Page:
Quick Links

Quick Links


Please click on the links below:

Computer Science Long Term Plan

KS3-4 Computer Science Learning Journey

KS5 Computer Science Learning Journey

Computer Science Recommended Reading

What is Computer Science about?

“The computer was born to solve problems that did not exist before.” — Bill Gates

Education should help you find employment and fulfilment in a rapidly changing ethos. Computer Science provides pupils with an understanding of how the digital world works and how to adapt with the rapid change. With Computer Science, pupils are equipped with skills which help to prepare them for jobs that don’t yet exist.

What do we teach in Computer Science and why?

Pupils will learn about real world impact of computer systems on individuals, organisations and society. It is also a creative subject, combining invention and excitement. We aspire to helps students develop problem-solving skills, design and program systems and understand the power and limitations of human and machine intelligence, so that they can be part of shaping the future. Our curriculum has been designed to visit seven key domains throughout their journey: Algorithms, Programming constructs, Problem solving, Networks, hardware, Data representation and Digital literacy. Having a strong understanding of all seven domains will allow for confident computer scientists, ready to tackle real would issues computationally.

  • Our curriculum has been developed to allow student to build on the foundations taught at KS2. As students’ progress through Kingsmead, we will revisit and expand on their current knowledge and help build and deepen their understanding. This helps to build the foundations needed, should students decide to take Computer Science as a GCSE Option.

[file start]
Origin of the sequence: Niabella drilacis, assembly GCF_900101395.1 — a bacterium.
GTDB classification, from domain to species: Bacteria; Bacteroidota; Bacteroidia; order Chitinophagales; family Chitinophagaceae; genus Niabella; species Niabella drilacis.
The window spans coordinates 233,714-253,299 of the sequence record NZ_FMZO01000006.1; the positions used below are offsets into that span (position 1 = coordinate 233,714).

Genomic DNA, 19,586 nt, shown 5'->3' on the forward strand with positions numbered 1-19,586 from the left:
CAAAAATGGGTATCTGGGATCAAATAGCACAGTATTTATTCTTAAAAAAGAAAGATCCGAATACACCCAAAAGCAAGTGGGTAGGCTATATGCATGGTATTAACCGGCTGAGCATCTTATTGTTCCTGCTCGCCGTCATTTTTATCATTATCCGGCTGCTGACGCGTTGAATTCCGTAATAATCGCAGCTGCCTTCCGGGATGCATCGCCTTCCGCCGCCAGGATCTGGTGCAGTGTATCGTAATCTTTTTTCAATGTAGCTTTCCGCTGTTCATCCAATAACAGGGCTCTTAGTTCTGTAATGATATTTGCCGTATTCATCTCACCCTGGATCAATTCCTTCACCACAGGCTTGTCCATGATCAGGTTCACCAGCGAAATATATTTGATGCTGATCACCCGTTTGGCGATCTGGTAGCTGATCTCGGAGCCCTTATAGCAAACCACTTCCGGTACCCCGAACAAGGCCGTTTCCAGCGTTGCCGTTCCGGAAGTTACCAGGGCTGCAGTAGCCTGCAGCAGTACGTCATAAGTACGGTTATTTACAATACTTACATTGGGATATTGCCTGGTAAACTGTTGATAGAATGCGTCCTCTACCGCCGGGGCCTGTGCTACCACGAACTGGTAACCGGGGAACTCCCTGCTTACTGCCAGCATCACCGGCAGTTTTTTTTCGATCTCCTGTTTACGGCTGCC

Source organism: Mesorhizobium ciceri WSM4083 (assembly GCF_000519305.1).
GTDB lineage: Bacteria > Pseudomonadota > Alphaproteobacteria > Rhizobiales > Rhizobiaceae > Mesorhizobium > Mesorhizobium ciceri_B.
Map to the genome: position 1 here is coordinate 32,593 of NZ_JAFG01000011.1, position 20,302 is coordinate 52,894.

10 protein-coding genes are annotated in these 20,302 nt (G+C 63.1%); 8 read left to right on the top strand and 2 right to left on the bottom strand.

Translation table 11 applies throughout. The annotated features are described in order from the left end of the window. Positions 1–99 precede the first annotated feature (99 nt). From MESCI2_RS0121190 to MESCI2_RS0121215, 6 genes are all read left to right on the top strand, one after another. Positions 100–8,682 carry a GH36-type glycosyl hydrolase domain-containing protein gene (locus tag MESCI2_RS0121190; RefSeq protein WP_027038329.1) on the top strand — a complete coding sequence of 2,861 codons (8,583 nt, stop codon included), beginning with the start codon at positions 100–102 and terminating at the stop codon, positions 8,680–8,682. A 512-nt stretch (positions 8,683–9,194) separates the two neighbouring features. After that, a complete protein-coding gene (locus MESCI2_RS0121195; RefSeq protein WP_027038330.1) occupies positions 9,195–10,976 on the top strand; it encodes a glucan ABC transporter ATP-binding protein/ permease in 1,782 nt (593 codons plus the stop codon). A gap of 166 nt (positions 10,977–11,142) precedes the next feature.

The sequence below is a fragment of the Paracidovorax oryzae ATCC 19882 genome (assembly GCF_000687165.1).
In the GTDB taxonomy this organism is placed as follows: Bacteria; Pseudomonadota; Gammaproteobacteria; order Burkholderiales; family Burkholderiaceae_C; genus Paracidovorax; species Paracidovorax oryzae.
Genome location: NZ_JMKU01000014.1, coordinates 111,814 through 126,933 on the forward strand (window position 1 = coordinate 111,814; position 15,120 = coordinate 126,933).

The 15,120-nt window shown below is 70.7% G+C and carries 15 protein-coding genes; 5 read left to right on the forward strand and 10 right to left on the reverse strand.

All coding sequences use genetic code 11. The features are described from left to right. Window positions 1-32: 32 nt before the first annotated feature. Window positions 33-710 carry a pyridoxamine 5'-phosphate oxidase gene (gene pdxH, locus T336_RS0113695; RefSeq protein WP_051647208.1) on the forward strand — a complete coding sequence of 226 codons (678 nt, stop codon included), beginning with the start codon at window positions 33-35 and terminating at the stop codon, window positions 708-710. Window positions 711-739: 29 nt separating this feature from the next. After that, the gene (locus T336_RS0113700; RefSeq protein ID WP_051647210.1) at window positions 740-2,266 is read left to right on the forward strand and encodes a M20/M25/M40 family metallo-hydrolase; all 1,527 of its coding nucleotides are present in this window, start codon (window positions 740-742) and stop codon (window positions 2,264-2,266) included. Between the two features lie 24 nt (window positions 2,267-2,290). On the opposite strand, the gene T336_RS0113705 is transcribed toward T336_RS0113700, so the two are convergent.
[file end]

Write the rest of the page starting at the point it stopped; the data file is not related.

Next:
• Naturally Computer Science is a challenging subject, as its new and constantly evolving. We aim to teach students to be ready to solve problems that don’t yet exist. In order to support their learning, we model with examples, make help videos for students to watch and following in their own time, make good use of online platforms such as Microsoft Teams and SharePoint so that students can also learn from home, finally we provide students with knowledge organisers to help aid understanding of key concepts to support revision.
  • To support students understanding of key terms, we focus on using the correct vocabulary in our lessons. Our assessments test student’s ability to spell key technical terminology and apply it extended writing pieces. We also get students to present research to their peers, or model good practice, allowing them to work on their communication skills.
  • Courage - One of the biggest challenges of Computer Science is being able to find a possible solution to solving a problem. We often discuss challenging content, such as ethics, legislation and cultural issues. We challenge students to show courage to discuss and explain their opinion.
  • Nurture – One of the aims of the department is to nurture student’s curiosity. We do this by going above and beyond the curriculum. Computer Science develops every day, and we encourage students to read about current trends and share their curiosity with their peers.
  • Collaboration – All problems can be made simpler if decomposed and shared with others. This is something we promote in our subject, as it’s also something that is done daily in the industry. We encourage students to work together to solve problems and to challenge each other.